New allegation surfaces of illegal scheme during Mission mayor’s race
MISSION — A new allegation of illegal vote harvesting in this city’s June mayoral runoff has surfaced.
Marco Perez, who worked for Mission city council candidate Julian Gonzalez’s unsuccessful campaign, is denying Esmeralda “Esmer” Lara’s Oct. 2 testimony alleging that Perez promised her $1,500 if Lara, who other witnesses described as a politiquera, worked for Gonzalez and Norbeto “Beto” Salinas. Gonzalez and Beto Salinas ran on the same slate in the May election and June runoff.
These allegations were revealed during a press conference Wednesday at attorney Rick Salinas’ law office in Mission. There, Perez alleged that it was Lara who approached him, displaying a notebook filled with the names and addresses of voters whose ballots she handled and requesting $6,000 in cash.
Lara, a Mission school district janitor, testified she originally volunteered to work for the Armando O’Caña campaign for no pay but was persuaded to help the Beto Salinas campaign during the 35 days between the general election and the runoff after being told that doing so would land her a higher-paying job with the city. However, Perez stated in his affidavit that she was “very clear that she would continue working for Dr. Armando O’Caña during the runoff.”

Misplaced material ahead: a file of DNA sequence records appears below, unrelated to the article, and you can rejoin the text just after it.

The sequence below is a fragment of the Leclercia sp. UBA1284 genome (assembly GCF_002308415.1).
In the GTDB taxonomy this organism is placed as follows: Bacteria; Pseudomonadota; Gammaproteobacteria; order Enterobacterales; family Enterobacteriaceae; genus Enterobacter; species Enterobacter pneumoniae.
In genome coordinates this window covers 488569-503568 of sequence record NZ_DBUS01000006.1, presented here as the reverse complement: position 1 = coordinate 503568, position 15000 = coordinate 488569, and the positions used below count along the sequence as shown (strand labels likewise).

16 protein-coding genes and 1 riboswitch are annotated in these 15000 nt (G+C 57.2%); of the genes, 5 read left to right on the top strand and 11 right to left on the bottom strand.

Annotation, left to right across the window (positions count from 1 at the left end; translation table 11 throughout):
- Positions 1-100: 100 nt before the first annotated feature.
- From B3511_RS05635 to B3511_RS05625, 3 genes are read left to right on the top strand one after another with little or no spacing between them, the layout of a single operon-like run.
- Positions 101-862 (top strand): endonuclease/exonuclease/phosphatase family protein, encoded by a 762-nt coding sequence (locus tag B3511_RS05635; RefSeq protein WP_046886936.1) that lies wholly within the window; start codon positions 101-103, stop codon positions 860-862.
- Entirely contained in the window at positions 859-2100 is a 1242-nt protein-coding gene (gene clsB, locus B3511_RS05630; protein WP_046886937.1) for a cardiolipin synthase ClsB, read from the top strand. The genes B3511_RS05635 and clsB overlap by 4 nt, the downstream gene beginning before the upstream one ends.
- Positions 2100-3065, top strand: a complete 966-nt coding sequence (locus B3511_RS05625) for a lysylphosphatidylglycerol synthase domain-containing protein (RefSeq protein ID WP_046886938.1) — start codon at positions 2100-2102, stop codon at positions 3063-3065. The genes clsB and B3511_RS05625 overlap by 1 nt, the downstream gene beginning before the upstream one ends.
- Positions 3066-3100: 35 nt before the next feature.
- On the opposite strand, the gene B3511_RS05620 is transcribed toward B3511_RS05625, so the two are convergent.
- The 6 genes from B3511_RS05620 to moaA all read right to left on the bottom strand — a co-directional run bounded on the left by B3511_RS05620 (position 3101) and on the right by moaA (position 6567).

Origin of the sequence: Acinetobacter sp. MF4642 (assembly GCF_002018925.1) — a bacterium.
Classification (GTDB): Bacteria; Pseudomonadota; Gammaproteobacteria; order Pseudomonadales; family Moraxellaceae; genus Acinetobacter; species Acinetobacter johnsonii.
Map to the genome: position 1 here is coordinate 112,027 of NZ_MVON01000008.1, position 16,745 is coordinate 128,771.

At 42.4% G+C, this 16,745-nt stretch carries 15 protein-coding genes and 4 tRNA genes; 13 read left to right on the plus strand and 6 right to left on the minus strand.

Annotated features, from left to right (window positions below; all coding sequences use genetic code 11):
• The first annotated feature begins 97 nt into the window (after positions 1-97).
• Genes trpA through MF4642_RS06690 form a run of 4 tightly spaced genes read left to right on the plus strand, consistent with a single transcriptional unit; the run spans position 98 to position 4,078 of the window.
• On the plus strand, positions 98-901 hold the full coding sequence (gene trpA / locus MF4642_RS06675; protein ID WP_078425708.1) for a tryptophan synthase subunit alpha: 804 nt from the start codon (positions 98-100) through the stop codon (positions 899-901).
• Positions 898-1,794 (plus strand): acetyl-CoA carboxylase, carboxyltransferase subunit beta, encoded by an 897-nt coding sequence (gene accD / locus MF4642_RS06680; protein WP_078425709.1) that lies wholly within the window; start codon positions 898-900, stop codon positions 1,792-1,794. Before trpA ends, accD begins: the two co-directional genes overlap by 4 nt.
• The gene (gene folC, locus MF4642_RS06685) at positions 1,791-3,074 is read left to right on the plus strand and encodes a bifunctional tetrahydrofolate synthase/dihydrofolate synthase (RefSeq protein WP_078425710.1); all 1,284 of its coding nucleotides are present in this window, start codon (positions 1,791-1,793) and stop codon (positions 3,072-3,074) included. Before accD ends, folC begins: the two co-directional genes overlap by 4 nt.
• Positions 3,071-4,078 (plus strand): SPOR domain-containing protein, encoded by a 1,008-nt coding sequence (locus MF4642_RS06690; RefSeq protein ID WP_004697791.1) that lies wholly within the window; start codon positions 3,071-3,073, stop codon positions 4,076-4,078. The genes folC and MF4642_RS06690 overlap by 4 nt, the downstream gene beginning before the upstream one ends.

The new information comes on the heels of a judge voiding Friday the June mayoral runoff election, in which O’Caña was declared the winner and Beto Salinas was unseated after serving as mayor for nearly two decades.
Rick Salinas filed a lawsuit challenging those results on behalf of his father, Beto Salinas, alleging the O’Caña campaign participated in illegal vote harvesting.
In rendering his decision to void the election, Judge J. Bonner Dorsey said he could not ascertain the true outcome of the election after witnesses testified to receiving money in exchange for their votes, or being illegally assisted in casting absentee ballots by mail.
Attorneys for O’Caña filed a notice of appeal on Monday, staying the judge’s order and effectively delaying any plans for a new election until the appeals court makes its ruling.
O’Caña, who remains mayor, has denied participating in illegal vote harvesting.